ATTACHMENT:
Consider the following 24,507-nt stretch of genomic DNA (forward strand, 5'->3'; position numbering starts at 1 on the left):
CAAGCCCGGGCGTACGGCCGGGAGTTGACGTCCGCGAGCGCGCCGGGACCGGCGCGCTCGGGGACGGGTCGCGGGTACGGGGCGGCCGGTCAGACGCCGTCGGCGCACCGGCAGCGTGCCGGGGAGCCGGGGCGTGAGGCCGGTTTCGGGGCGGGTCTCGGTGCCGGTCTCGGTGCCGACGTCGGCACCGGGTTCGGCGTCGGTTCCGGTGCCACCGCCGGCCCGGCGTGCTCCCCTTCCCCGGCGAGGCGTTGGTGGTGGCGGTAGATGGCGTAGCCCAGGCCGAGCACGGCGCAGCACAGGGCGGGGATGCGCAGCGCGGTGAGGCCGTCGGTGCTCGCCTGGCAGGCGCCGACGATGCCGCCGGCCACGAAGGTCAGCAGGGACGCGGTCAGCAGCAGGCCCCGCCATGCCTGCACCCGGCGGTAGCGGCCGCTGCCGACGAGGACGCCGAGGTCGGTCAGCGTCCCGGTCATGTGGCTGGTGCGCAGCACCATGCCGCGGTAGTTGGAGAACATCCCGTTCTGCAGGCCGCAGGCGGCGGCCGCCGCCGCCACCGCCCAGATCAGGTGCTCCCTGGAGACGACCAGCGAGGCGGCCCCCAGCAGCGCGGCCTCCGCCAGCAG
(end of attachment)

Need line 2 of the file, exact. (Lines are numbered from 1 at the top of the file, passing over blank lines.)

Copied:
CAAGCCCGGGCGTACGGCCGGGAGTTGACGTCCGCGAGCGCGCCGGGACCGGCGCGCTCGGGGACGGGTCGCGGGTACGGGGCGGCCGGTCAGACGCCGTCGGCGCACCGGCAGCGTGCCGGGGAGCCGGGGCGTGAGGCCGGTTTCGGGGCGGGTCTCGGTGCCGGTCTCGGTGCCGACGTCGGCACCGGGTTCGGCGTCGGTTCCGGTGCCACCGCCGGCCCGGCGTGCTCCCCTTCCCCGGCGAGGCGTTGGTGGTGGCGGTAGATGGCGTAGCCCAGGCCGAGCACGGCGCAGCACAGGGCGGGGATGCGCAGCGCGGTGAGGCCGTCGGTGCTCGCCTGGCAGGCGCCGACGATGCCGCCGGCCACGAAGGTCAGCAGGGACGCGGTCAGCAGCAGGCCCCGCCATGCCTGCACCCGGCGGTAGCGGCCGCTGCCGACGAGGACGCCGAGGTCGGTCAGCGTCCCGGTCATGTGGCTGGTGCGCAGCACCATGCCGCGGTAGTTGGAGAACATCCCGTTCTGCAGGCCGCAGGCGGCGGCCGCCGCCGCCACCGCCCAGATCAGGTGCTCCCTGGAGACGACCAGCGAGGCGGCCCCCAGCAGCGCGGCCTCCGCCAGCAG